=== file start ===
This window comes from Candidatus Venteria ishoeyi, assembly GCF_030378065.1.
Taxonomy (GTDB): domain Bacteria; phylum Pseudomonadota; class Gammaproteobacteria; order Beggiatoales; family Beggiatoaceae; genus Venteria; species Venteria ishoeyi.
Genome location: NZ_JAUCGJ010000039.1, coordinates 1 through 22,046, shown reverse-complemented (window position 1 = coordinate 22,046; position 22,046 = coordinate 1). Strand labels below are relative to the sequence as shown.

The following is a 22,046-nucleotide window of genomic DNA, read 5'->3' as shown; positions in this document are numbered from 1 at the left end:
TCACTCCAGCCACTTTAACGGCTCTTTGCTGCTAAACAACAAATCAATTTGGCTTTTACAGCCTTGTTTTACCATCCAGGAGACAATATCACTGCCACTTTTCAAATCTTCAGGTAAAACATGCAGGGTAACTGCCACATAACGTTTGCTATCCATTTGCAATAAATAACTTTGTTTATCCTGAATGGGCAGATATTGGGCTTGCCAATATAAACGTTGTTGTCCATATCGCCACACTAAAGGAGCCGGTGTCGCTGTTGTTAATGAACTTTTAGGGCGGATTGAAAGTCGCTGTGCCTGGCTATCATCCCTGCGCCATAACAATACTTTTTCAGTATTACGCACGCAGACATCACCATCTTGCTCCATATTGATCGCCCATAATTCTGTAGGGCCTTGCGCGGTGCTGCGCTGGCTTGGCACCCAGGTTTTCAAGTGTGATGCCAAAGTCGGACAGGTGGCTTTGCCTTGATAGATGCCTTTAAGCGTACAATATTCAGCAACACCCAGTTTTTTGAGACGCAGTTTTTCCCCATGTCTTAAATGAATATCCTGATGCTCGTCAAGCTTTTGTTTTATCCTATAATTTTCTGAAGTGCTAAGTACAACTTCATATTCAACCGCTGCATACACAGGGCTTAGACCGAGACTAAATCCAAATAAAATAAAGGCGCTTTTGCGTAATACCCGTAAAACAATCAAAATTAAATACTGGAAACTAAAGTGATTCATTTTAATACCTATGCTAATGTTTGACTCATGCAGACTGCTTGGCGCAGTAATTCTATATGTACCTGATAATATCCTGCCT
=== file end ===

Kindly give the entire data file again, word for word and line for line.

This window comes from Candidatus Venteria ishoeyi, assembly GCF_030378065.1.
Taxonomy (GTDB): domain Bacteria; phylum Pseudomonadota; class Gammaproteobacteria; order Beggiatoales; family Beggiatoaceae; genus Venteria; species Venteria ishoeyi.
Genome location: NZ_JAUCGJ010000039.1, coordinates 1 through 22,046, shown reverse-complemented (window position 1 = coordinate 22,046; position 22,046 = coordinate 1). Strand labels below are relative to the sequence as shown.

The following is a 22,046-nucleotide window of genomic DNA, read 5'->3' as shown; positions in this document are numbered from 1 at the left end:
TCACTCCAGCCACTTTAACGGCTCTTTGCTGCTAAACAACAAATCAATTTGGCTTTTACAGCCTTGTTTTACCATCCAGGAGACAATATCACTGCCACTTTTCAAATCTTCAGGTAAAACATGCAGGGTAACTGCCACATAACGTTTGCTATCCATTTGCAATAAATAACTTTGTTTATCCTGAATGGGCAGATATTGGGCTTGCCAATATAAACGTTGTTGTCCATATCGCCACACTAAAGGAGCCGGTGTCGCTGTTGTTAATGAACTTTTAGGGCGGATTGAAAGTCGCTGTGCCTGGCTATCATCCCTGCGCCATAACAATACTTTTTCAGTATTACGCACGCAGACATCACCATCTTGCTCCATATTGATCGCCCATAATTCTGTAGGGCCTTGCGCGGTGCTGCGCTGGCTTGGCACCCAGGTTTTCAAGTGTGATGCCAAAGTCGGACAGGTGGCTTTGCCTTGATAGATGCCTTTAAGCGTACAATATTCAGCAACACCCAGTTTTTTGAGACGCAGTTTTTCCCCATGTCTTAAATGAATATCCTGATGCTCGTCAAGCTTTTGTTTTATCCTATAATTTTCTGAAGTGCTAAGTACAACTTCATATTCAACCGCTGCATACACAGGGCTTAGACCGAGACTAAATCCAAATAAAATAAAGGCGCTTTTGCGTAATACCCGTAAAACAATCAAAATTAAATACTGGAAACTAAAGTGATTCATTTTAATACCTATGCTAATGTTTGACTCATGCAGACTGCTTGGCGCAGTAATTCTATATGTACCTGATAATATCCTGCCT